Tag elections

Why 2018 is Likely to be a Historic Midterm

Alan I. Abramowitz— On the night of June 5, while most of the nation’s attention was focused on the results of California’s crucial “top two” primary, something unusual happened in the state of Alabama—and this time it didn’t involve Roy Moore. A Republican U.S. House incumbent named Martha Roby was

Continue reading…

Make America Progressive Again

Bruce Ackerman— Begin on an optimistic note: Americans of the twenty-first century are much better equipped for citizenship than their counterparts were at the dawning of the Progressive era. About 10 percent of young Americans graduated high school in 1910; it was almost 80 percent a century later. The length

Continue reading…

How the Republicans Lost in 2012

Thomas F. Schaller— The 2012 election results were tough medicine for Republicans to swallow. Many conservatives and Republicans believed that Barack Obama was a left-wing radical and a failed president. He headed into the campaign with a national unemployment rate above 7.5 percent, and no incumbent president had won reelection

Continue reading…

Why the Constitution Matters

Happy Constitution Day! In Why the Constitution Matters, Harvard Law professor Mark Tushnet poses a seemingly simple question and provides us with a thoroughly unexpected answer, forcing us to question our understanding of the Constitution. He broadens our understanding of the Constitution and shows us how this document structures our

Continue reading…

Why Should We Care about the Census in 2015?

Margo Anderson— In these dog days of summer 2015, the 2016 presidential election campaign is already in full swing. Twenty-two announced candidates (seventeen Republicans and five Democrats) are already filling the airwaves with their pitches, though the first actual delegate selection event, the Iowa Caucuses, is not for another five

Continue reading…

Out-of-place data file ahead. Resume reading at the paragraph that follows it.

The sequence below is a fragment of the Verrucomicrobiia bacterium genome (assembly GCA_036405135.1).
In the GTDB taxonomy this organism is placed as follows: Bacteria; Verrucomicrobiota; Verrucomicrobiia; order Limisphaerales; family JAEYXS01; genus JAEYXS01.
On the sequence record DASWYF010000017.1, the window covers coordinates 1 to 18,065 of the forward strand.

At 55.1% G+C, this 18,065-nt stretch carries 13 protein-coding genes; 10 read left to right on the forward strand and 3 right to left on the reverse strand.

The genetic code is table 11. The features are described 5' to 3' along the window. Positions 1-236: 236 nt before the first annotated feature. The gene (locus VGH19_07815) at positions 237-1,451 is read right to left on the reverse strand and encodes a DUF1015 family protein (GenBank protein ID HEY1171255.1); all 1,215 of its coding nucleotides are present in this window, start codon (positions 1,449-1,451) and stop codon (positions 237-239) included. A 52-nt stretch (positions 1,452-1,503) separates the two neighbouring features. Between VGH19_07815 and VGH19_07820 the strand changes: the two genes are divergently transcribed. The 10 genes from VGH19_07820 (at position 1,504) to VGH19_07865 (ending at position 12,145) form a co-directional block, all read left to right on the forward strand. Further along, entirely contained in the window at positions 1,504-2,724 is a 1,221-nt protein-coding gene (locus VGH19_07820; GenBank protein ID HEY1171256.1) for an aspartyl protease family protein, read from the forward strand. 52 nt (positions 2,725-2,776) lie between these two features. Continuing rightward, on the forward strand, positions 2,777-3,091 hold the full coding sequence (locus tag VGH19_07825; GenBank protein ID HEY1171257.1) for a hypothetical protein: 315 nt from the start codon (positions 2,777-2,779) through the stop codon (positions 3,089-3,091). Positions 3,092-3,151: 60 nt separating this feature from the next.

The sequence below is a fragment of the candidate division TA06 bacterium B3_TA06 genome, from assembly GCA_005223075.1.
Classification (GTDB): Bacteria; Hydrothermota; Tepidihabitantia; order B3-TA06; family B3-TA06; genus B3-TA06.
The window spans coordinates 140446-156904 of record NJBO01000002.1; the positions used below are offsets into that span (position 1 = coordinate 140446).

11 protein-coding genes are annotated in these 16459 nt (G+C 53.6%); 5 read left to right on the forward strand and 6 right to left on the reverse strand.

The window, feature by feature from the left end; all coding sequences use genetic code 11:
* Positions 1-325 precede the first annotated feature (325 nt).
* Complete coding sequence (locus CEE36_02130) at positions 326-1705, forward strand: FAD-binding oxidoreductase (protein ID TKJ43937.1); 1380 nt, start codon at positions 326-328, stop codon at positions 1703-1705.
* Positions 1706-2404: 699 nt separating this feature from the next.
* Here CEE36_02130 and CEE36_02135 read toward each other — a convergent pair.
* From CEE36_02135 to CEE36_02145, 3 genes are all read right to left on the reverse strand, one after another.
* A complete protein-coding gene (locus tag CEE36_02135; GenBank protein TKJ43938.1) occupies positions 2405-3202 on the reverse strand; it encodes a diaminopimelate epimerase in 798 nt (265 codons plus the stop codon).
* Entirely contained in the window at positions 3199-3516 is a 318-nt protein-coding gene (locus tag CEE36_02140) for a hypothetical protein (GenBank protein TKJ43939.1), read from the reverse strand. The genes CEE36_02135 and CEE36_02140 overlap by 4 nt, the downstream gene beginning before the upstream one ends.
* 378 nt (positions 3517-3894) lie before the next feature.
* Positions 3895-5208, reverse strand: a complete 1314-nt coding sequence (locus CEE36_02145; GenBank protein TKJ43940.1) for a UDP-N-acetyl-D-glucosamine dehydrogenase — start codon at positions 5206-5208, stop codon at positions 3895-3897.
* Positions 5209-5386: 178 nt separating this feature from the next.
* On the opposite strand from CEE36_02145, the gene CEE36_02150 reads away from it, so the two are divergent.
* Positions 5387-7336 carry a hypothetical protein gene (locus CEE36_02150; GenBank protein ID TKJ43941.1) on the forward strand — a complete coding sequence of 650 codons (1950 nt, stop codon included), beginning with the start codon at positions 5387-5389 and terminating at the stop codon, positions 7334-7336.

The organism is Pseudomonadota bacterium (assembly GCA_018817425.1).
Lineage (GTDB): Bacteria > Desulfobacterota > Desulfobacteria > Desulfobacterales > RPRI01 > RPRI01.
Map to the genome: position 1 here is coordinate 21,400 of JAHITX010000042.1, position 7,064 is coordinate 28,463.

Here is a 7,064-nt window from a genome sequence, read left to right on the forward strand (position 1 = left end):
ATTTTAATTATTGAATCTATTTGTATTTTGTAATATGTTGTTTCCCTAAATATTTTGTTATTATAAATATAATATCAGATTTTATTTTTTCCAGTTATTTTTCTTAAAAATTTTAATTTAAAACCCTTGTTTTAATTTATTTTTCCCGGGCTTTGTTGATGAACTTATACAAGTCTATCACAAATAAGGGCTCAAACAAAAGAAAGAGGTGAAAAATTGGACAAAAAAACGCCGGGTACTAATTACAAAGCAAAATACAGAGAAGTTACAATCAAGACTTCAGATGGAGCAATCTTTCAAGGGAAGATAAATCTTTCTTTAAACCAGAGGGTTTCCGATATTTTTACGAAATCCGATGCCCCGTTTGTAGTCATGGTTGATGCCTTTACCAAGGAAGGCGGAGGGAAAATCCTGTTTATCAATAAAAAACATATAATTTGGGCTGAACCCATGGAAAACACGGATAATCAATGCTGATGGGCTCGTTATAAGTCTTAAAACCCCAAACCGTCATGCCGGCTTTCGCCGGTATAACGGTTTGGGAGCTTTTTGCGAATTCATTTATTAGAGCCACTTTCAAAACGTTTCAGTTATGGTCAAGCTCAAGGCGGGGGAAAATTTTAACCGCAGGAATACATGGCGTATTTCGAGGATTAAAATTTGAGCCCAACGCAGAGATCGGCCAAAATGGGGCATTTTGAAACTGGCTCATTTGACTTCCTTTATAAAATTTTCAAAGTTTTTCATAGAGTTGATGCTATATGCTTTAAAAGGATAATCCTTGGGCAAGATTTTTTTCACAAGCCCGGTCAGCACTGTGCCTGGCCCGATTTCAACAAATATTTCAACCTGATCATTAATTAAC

Lessons from 1940: An Election on the Brink of War

As the world became embroiled in the fight against the Nazis, America gathered to decide on the president who would lead them through it. Susan Dunn’s book, 1940: FDR, Wilkie, Lindbergh, Hitler—the Election amid the Storm, documents this incredible moment in history when the US broke with tradition and elected

Continue reading…

Obamacare: The Media, Policy, and Impact

American politics is, by definition, divisive, but in the 2012 election perhaps no single word demonstrates this better than Obamacare. In Remedy and Reaction: The Peculiar American Struggle Over Health Care Reform, Paul Starr, a former senior advisor on health policy for the Clinton administration,  examines the political and economic

Continue reading…

The Religious Legacy of the Founding Fathers

The debates over religion and religious freedom are almost as American as flying the stars and stripes, fireworks on July 4th, and Friday night football games. In Endowed by Our Creator: The Birth of Religious Freedom in America, Michael I. Meyerson explores the debate between religious freedom and religious idealism,

Continue reading…

Blurring Party Lines

Tuesday was a major event for midterm primary elections; eleven were held that day, and the results revealed a great deal about the current state of partisan and electoral politics.  There were high-profile candidates stepping into political races for the first time, as well as high-profile incumbents facing primary challenges.

Continue reading…